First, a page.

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May 1988

Beyond TransplantationThird Annual Samuel Jason Mixter Lecture

Author Affiliations

From the Departments of Surgery, Harvard Medical School and The Children's Hospital, Boston.

Arch Surg. 1988;123(5):545-549. doi:10.1001/archsurg.1988.01400290027003

It is an honor for me to present the Third Annual Samuel Jason Mixter Lecture before this distinguished audience. The subject of this report is the field of transplantation in its broadest definition: what has been achieved, and what may lie ahead. It is appropriate that this summary be presented in this forum, since many of the creative insights and innovations have come from New England surgeons. I will focus on a few of these contributions, but this in no way is intended to diminish the impact of the efforts of many others, both here in New England as well as in other centers in the United States and abroad.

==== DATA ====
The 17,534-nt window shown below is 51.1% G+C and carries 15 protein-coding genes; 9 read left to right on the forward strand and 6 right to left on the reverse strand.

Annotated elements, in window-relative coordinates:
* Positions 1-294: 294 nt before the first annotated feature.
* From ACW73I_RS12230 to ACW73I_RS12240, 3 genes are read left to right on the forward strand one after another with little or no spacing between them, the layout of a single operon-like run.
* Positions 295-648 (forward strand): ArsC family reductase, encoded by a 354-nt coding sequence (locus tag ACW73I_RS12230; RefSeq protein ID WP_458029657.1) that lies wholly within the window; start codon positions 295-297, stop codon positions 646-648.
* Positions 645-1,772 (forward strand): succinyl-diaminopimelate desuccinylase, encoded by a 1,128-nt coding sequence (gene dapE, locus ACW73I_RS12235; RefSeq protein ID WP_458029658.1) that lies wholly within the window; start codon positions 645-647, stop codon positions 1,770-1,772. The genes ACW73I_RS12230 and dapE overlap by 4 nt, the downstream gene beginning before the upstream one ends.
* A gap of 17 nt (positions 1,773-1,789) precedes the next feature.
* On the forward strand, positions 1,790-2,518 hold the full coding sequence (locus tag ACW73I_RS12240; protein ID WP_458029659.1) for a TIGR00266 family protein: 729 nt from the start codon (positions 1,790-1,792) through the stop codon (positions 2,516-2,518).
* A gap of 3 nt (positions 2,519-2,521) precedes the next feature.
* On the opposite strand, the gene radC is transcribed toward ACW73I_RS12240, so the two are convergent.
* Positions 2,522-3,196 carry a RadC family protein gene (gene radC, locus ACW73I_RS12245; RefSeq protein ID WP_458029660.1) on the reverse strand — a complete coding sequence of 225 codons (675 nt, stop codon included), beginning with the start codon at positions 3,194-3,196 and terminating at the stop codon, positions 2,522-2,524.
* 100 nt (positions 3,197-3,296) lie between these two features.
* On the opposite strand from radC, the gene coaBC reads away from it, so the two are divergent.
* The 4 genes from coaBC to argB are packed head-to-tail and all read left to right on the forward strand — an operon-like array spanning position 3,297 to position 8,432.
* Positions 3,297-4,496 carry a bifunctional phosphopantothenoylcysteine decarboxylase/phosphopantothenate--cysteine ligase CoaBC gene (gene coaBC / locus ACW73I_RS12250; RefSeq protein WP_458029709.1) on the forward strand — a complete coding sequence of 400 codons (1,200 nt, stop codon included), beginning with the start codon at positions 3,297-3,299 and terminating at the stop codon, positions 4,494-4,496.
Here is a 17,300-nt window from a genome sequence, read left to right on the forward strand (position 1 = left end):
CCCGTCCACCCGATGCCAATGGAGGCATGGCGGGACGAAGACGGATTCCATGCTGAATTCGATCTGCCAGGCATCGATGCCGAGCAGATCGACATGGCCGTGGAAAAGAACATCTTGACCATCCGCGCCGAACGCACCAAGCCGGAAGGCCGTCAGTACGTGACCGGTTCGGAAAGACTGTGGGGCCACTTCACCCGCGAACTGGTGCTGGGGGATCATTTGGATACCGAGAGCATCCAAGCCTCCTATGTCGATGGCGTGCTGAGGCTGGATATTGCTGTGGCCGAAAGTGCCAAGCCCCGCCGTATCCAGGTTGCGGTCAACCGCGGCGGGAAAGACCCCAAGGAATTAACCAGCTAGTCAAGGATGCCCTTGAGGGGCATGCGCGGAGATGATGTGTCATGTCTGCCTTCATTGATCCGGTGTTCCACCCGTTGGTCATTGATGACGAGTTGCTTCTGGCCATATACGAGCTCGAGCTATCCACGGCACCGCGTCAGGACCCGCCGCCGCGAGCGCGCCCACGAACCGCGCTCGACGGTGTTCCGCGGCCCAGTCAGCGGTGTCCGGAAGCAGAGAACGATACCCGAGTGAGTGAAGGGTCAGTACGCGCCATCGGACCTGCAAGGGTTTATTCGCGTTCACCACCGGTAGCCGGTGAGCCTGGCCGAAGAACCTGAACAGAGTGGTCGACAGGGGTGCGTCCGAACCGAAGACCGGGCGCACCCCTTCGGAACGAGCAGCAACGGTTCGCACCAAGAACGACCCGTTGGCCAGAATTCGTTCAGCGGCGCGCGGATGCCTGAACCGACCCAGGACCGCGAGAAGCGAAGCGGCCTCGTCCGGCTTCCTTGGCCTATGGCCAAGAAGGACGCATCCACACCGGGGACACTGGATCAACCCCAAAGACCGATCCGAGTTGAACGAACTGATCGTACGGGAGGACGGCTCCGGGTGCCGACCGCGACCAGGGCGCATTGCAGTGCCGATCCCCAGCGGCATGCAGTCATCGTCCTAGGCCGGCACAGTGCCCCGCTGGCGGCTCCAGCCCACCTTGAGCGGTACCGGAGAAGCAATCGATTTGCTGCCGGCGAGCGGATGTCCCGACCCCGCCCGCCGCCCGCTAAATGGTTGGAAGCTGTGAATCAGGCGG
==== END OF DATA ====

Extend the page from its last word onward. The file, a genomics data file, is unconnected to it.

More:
In simple terms, surgeons treat patients by taking things out, putting things in, or moving things around. Organ transplantation is an extreme form of reconstructive surgery, and involves replacing lost function by putting something in. After years of careful experimental

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